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The World’s Biggest Bargain is in Emerging Markets

All truth goes through three stages.

First, it is ridiculed.

Second, it is violently opposed.

Finally, it is accepted as obvious.

— Arthur Schopenhauer

I’ve recently written a lot about why I think, after a spending a decade in the dog house, global investing is back.

I’ve taken a lot of flack for this view in both emails and online comments.

But like Arthur Schopenhauer, I am taking the ridicule in stride.

I am now more convinced than ever that we are in the early innings of a long overdue bull market in global stock markets.

Investors have long forgotten that between 2003 and 2007, emerging markets stocks were the single best-performing asset class in the world.

The MSCI Emerging Markets Index generated between 25.95% and 56.28% returns for five years straight.

Here’s Why Emerging Markets Are Set to Soar

First, U.S. stocks have been the top-performing stock market in the world over the past three and 10 years. Over a five-year period, U.S. stocks trailed only Ireland.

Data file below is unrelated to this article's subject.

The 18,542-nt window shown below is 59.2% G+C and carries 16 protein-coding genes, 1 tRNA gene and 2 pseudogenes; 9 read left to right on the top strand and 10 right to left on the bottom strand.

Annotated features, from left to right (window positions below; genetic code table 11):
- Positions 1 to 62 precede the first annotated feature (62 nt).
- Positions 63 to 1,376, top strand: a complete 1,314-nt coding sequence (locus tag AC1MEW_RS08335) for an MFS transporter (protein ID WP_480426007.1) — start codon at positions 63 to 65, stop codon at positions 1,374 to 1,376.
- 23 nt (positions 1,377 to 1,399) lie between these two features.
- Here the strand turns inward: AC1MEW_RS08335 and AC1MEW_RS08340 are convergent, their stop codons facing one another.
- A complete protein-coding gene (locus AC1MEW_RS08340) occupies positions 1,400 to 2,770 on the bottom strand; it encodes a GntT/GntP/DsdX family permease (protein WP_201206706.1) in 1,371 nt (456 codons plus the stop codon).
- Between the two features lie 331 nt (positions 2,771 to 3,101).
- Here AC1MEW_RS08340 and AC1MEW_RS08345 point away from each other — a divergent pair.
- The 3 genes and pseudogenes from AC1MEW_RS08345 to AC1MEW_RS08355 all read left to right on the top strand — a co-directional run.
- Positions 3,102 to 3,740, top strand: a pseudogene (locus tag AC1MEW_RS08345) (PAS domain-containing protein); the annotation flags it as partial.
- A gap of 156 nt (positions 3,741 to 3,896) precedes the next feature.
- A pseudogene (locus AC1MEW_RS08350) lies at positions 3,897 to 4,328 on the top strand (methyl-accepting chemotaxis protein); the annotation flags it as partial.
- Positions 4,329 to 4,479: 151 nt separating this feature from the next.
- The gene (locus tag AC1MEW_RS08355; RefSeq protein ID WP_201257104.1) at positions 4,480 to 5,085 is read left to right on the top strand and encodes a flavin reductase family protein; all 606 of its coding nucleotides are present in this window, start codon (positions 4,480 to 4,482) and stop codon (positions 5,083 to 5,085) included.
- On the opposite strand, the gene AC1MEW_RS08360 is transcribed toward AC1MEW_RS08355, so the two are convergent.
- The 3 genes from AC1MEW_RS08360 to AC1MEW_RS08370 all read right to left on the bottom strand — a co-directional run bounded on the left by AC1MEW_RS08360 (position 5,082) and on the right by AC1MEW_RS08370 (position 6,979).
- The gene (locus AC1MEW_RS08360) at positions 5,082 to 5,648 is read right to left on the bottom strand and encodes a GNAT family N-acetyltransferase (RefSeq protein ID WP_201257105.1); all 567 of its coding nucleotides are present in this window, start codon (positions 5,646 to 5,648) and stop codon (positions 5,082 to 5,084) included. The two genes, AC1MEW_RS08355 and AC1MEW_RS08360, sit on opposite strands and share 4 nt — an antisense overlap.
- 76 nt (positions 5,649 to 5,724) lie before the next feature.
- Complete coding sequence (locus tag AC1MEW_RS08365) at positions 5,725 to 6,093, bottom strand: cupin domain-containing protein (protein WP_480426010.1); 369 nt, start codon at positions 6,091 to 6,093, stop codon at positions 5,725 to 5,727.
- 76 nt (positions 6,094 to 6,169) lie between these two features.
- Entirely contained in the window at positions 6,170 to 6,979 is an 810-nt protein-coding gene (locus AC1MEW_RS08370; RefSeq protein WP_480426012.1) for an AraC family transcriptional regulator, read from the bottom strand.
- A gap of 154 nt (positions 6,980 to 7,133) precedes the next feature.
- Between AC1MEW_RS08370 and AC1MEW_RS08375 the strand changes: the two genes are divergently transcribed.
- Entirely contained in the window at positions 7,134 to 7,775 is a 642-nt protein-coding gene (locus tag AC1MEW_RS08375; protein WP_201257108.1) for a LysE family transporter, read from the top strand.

Such extremes inevitably “revert to the mean.”

Second, U.S. stocks are as expensive relative to the rest of the world as they have ever been on a Cyclically Adjusted Price Earnings (CAPE) basis.

Popularized by Yale Nobel Laureate Robert Shiller, CAPE is the current price of a market divided by the average of 10 years of earnings adjusted for inflation.

Think of CAPE as a long-term price-to-earnings (P/E) ratio.

Today, U.S. stocks are trading at a CAPE ratio of just under 30. That makes U.S. stocks the third most expensive stocks in the world after Denmark and Ireland.

In contrast, emerging markets trade at a CAPE ratio of just 14.9.

Such a huge divergence tells you a lot about future expected returns.

Click here to read the full article, “The World’s Biggest Bargain is in Emerging Markets.”

Source: Human Events

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